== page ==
SPINNING and weaving are believed to have developed as women’s crafts because they were compatible with child rearing; they were interruptible tasks, like food preparation and other domestic chores.¹ Given the high proportion of hours that must be spent spinning in order to support weaving, about 10:1, anyone available may have been recruited to spin, including children and old men no longer capable of heavy work. Nevertheless, textile implements from furnished Anglo-Saxon graves – spindle whorls and weaving beaters, shears and needles – are gendered, feminine possessions.² Weaving, from classical antiquity at least, is presented in art and text as...

    • 8 Early Mercia and the Britons
      (pp. 91-101)

      THIS essay considers some aspects of the ethnic composition of the Mercian kingdom and hegemony to the death of Penda, king of the Mercians c.633–c.655. The early Mercians appear in Bede’s Historia ecclesiastica as an ‘English’ group; we are told that they are of Anglian stock,¹ and Bede treats them throughout as a part of the gens Anglorum, if often a morally dubious part. It will be argued here that the situation was rather more complex than Bede implies. Three zones of interaction between the Mercian kingship and the Britons will be proposed: firstly an ‘outer zone’ consisting of...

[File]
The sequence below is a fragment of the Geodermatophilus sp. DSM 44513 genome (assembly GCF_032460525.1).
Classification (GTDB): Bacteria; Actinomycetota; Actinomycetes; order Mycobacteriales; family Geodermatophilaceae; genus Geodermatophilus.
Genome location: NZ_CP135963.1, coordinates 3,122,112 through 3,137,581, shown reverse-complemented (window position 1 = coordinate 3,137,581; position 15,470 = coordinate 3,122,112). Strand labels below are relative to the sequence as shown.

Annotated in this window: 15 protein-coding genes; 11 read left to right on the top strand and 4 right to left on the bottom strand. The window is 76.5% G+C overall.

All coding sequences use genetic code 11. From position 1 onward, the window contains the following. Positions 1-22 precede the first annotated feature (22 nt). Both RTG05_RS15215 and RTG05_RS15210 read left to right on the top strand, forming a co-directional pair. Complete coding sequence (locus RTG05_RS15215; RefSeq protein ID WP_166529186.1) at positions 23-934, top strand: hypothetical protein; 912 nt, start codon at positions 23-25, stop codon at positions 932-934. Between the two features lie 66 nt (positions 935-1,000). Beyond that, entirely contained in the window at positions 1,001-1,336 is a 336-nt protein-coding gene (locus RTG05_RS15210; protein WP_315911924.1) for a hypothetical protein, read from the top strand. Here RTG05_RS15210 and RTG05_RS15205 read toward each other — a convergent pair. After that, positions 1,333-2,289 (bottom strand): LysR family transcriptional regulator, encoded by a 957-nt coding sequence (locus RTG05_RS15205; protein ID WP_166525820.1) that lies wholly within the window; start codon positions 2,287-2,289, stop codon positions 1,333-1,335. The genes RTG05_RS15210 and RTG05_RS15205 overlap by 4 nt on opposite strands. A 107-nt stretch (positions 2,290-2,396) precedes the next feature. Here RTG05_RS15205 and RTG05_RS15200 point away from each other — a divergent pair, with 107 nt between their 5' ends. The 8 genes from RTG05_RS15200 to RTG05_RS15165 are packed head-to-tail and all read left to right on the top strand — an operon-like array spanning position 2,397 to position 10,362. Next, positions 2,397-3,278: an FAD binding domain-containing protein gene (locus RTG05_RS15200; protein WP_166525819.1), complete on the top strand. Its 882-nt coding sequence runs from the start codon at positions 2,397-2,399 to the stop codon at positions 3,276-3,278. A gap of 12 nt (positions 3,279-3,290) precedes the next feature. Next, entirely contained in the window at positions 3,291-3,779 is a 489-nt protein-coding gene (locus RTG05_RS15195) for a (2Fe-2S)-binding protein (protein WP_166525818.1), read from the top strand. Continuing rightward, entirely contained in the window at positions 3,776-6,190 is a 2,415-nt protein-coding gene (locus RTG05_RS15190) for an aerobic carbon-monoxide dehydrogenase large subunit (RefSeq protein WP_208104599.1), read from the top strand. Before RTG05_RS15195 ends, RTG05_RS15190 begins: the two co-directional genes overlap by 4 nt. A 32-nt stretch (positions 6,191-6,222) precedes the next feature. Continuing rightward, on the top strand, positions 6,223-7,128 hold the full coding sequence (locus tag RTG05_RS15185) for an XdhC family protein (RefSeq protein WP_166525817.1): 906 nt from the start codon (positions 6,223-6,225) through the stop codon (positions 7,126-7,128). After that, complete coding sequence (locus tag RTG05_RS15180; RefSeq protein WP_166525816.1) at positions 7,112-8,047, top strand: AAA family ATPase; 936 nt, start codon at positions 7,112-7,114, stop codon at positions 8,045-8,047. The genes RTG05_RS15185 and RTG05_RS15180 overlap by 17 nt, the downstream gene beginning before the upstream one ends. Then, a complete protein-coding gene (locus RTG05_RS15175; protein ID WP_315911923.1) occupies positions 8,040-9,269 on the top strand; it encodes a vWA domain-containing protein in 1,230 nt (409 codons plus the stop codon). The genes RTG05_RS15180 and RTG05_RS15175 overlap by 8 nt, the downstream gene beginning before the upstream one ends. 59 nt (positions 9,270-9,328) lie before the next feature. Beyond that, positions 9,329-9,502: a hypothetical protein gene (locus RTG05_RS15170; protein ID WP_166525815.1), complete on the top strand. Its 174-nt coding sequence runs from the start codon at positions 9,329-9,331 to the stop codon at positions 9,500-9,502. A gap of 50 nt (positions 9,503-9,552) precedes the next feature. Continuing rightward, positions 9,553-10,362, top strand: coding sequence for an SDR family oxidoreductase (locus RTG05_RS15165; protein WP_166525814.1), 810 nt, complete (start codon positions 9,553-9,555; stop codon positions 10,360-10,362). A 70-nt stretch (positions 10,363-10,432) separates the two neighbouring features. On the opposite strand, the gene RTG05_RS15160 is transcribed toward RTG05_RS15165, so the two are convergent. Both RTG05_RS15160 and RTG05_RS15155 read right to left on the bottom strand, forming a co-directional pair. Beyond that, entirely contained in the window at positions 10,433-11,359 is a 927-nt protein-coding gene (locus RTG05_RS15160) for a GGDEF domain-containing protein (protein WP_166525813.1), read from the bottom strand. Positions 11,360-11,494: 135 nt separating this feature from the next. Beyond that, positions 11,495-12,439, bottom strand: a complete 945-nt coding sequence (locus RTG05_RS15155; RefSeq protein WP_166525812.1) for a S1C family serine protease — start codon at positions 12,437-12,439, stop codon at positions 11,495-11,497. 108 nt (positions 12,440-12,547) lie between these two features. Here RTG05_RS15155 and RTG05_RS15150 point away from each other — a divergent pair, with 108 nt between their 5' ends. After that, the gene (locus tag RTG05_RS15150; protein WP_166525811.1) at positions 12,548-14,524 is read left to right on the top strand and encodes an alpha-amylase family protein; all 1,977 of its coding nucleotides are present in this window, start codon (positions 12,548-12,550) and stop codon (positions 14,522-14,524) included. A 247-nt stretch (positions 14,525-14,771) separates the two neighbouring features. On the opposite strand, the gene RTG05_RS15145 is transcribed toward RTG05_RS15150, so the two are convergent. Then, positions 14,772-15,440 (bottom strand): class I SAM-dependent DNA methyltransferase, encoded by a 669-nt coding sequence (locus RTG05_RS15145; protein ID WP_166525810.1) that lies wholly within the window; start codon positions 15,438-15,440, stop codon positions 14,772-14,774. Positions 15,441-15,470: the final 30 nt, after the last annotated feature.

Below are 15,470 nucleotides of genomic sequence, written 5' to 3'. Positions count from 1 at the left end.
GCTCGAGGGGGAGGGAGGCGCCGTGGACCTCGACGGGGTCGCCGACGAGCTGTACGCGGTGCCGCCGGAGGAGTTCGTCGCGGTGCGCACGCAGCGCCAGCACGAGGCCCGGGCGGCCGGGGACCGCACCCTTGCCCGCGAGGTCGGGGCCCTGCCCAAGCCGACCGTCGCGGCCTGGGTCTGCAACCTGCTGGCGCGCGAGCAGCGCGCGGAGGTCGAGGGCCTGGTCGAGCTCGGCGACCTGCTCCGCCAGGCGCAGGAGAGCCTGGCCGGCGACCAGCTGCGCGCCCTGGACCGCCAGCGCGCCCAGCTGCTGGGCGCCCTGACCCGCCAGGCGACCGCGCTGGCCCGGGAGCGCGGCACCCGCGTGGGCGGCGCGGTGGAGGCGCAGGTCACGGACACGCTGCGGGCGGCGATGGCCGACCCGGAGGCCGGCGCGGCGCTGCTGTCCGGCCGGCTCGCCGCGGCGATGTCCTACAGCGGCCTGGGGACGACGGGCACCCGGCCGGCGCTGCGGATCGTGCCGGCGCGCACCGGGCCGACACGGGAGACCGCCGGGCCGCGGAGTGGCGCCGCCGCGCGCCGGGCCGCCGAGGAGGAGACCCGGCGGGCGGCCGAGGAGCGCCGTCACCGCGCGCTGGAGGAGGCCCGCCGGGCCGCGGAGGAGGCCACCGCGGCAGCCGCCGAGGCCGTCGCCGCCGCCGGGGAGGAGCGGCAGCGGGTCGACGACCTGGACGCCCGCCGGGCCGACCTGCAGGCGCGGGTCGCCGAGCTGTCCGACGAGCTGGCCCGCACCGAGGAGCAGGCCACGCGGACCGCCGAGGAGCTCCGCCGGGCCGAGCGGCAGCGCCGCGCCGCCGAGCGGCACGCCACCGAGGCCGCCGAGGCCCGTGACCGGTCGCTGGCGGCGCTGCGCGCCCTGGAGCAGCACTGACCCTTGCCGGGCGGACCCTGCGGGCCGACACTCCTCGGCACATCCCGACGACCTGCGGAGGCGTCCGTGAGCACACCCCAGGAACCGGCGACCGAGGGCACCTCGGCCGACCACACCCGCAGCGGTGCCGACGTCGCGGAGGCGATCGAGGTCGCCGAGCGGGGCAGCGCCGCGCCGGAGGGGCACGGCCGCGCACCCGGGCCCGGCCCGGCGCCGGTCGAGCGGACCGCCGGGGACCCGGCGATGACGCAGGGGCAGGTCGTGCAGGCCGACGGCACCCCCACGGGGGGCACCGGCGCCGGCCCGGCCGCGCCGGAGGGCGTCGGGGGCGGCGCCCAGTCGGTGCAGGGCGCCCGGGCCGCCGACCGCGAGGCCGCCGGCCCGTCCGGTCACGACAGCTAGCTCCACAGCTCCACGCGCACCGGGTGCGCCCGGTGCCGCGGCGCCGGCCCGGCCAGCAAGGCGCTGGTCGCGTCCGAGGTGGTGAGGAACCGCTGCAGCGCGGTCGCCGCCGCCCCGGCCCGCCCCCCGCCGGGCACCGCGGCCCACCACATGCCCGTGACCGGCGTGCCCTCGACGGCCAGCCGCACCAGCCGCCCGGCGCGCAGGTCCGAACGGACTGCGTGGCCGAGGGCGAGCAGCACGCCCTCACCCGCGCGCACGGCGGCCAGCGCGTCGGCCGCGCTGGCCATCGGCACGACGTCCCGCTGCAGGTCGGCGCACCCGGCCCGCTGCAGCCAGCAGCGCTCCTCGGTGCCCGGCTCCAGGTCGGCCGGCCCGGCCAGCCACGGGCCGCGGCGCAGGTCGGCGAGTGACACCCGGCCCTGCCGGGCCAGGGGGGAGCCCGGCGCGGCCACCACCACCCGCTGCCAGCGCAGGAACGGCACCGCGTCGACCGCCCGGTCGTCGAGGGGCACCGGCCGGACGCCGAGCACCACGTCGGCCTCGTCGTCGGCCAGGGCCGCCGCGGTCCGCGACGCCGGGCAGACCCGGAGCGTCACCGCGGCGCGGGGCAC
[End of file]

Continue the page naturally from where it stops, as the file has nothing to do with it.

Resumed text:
• 9 Britons in Early Wessex: The Evidence of the Law Code of Ine
      (pp. 102-114)

      ONE of the ‘facts’ about the modern study of Anglo-British relations is the extent to which the historian, generally speaking, is afforded a very circumscribed array of references with which to work, and the more so for the early Anglo-Saxon period. Certainly, a reasonable corpus of material survives which can be accessed to inform an understanding of how Anglo-Saxons and Britons may have interacted with one another, but the issue has to be approached by examining often peripheral and sometimes incidental references in a range of texts written for a variety of different purposes. And when attention is focussed specifically...